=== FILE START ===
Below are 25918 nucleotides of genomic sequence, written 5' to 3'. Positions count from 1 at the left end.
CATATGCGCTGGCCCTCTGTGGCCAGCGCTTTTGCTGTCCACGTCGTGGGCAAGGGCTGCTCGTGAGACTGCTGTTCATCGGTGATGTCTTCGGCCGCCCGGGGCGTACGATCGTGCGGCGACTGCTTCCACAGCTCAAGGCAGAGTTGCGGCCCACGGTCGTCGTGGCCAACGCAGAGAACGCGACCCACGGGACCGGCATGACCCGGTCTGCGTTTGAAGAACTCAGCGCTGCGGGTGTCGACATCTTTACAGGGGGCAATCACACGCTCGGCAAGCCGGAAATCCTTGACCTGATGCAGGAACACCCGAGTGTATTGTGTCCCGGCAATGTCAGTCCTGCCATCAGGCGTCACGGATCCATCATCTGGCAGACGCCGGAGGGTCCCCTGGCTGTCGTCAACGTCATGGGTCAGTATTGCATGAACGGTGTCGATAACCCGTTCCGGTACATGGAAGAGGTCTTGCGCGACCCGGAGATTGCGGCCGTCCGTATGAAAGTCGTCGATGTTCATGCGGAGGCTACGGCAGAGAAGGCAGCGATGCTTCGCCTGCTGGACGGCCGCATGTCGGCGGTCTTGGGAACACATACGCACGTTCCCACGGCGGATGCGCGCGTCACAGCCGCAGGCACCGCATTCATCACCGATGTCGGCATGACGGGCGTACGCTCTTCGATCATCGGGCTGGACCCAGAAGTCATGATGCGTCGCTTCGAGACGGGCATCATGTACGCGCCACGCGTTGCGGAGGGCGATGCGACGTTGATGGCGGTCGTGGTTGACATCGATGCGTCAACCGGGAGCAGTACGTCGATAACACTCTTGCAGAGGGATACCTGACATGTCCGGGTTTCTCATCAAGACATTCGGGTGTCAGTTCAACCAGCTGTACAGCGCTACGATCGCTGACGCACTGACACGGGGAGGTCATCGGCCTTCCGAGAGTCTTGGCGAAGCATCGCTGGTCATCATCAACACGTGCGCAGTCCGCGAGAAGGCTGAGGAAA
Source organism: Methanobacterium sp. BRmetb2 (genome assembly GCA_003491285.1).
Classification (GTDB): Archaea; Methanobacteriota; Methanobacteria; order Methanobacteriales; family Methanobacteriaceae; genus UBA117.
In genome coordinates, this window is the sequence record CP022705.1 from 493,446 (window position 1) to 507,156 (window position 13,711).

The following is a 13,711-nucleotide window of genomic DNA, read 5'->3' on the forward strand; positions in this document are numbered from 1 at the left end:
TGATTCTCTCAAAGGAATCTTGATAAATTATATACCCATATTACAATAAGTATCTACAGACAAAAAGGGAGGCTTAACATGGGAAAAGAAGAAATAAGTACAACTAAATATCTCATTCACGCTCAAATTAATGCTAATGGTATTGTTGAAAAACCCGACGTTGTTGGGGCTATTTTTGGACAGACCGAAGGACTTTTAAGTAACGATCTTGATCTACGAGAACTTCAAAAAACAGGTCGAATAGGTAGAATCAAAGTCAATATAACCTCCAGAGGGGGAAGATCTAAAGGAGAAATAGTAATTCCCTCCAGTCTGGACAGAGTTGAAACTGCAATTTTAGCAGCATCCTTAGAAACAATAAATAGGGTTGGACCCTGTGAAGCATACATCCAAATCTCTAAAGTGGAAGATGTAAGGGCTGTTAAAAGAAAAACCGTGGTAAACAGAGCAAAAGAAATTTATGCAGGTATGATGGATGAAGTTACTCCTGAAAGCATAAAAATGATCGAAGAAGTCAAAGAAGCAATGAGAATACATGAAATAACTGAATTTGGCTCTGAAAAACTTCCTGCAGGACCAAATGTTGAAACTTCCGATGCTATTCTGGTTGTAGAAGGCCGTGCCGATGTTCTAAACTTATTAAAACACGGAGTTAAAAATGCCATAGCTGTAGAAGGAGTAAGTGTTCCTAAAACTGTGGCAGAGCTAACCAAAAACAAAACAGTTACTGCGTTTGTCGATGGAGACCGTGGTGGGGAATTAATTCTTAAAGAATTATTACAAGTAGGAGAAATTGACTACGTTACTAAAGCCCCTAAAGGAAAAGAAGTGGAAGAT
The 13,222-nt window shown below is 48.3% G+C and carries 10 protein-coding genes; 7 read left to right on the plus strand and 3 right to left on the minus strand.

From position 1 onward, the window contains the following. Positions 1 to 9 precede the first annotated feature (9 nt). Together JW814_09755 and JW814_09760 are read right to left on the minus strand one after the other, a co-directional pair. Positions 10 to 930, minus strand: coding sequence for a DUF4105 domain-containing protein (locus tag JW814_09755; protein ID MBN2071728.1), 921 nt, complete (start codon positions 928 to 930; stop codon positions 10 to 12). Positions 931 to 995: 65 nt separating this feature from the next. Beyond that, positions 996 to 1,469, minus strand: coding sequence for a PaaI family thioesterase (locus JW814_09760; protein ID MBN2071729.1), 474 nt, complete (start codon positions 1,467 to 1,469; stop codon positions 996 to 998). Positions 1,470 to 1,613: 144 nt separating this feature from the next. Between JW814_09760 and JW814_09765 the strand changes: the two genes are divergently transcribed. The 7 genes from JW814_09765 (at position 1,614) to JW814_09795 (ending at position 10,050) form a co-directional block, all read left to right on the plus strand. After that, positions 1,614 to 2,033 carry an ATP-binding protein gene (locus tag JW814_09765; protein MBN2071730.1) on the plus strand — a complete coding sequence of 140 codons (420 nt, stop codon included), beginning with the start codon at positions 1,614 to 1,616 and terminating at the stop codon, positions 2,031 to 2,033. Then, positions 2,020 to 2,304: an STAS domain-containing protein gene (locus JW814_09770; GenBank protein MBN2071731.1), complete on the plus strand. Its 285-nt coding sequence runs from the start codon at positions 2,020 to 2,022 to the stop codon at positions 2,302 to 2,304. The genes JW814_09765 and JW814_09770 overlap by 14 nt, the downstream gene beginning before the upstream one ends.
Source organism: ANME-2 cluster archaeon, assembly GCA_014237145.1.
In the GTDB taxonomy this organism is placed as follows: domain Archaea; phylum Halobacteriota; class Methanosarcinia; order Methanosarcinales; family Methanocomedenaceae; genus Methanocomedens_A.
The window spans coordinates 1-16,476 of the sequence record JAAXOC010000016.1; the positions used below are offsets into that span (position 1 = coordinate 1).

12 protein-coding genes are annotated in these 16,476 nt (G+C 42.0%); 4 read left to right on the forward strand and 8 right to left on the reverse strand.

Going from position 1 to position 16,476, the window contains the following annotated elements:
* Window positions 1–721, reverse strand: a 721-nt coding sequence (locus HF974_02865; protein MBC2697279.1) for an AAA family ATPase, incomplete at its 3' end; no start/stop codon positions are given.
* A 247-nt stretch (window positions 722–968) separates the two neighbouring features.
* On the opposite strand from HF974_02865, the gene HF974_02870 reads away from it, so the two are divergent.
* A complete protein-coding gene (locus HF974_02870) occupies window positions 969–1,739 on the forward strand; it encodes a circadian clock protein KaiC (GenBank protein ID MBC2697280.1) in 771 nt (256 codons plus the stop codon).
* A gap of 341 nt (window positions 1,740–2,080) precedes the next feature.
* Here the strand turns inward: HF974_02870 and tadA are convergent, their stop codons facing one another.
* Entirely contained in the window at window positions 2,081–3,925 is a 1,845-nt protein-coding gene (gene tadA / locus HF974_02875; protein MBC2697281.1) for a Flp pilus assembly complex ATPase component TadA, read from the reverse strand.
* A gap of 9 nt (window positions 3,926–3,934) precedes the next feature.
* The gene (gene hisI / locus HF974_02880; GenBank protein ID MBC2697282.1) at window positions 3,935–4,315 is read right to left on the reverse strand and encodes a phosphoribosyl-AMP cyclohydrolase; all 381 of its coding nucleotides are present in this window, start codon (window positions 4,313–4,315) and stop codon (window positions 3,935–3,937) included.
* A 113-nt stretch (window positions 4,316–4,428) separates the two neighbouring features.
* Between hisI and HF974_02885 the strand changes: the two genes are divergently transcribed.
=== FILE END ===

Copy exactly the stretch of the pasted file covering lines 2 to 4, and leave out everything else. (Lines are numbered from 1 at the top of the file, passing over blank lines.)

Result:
CATATGCGCTGGCCCTCTGTGGCCAGCGCTTTTGCTGTCCACGTCGTGGGCAAGGGCTGCTCGTGAGACTGCTGTTCATCGGTGATGTCTTCGGCCGCCCGGGGCGTACGATCGTGCGGCGACTGCTTCCACAGCTCAAGGCAGAGTTGCGGCCCACGGTCGTCGTGGCCAACGCAGAGAACGCGACCCACGGGACCGGCATGACCCGGTCTGCGTTTGAAGAACTCAGCGCTGCGGGTGTCGACATCTTTACAGGGGGCAATCACACGCTCGGCAAGCCGGAAATCCTTGACCTGATGCAGGAACACCCGAGTGTATTGTGTCCCGGCAATGTCAGTCCTGCCATCAGGCGTCACGGATCCATCATCTGGCAGACGCCGGAGGGTCCCCTGGCTGTCGTCAACGTCATGGGTCAGTATTGCATGAACGGTGTCGATAACCCGTTCCGGTACATGGAAGAGGTCTTGCGCGACCCGGAGATTGCGGCCGTCCGTATGAAAGTCGTCGATGTTCATGCGGAGGCTACGGCAGAGAAGGCAGCGATGCTTCGCCTGCTGGACGGCCGCATGTCGGCGGTCTTGGGAACACATACGCACGTTCCCACGGCGGATGCGCGCGTCACAGCCGCAGGCACCGCATTCATCACCGATGTCGGCATGACGGGCGTACGCTCTTCGATCATCGGGCTGGACCCAGAAGTCATGATGCGTCGCTTCGAGACGGGCATCATGTACGCGCCACGCGTTGCGGAGGGCGATGCGACGTTGATGGCGGTCGTGGTTGACATCGATGCGTCAACCGGGAGCAGTACGTCGATAACACTCTTGCAGAGGGATACCTGACATGTCCGGGTTTCTCATCAAGACATTCGGGTGTCAGTTCAACCAGCTGTACAGCGCTACGATCGCTGACGCACTGACACGGGGAGGTCATCGGCCTTCCGAGAGTCTTGGCGAAGCATCGCTGGTCATCATCAACACGTGCGCAGTCCGCGAGAAGGCTGAGGAAA
Source organism: Methanobacterium sp. BRmetb2 (genome assembly GCA_003491285.1).
Classification (GTDB): Archaea; Methanobacteriota; Methanobacteria; order Methanobacteriales; family Methanobacteriaceae; genus UBA117.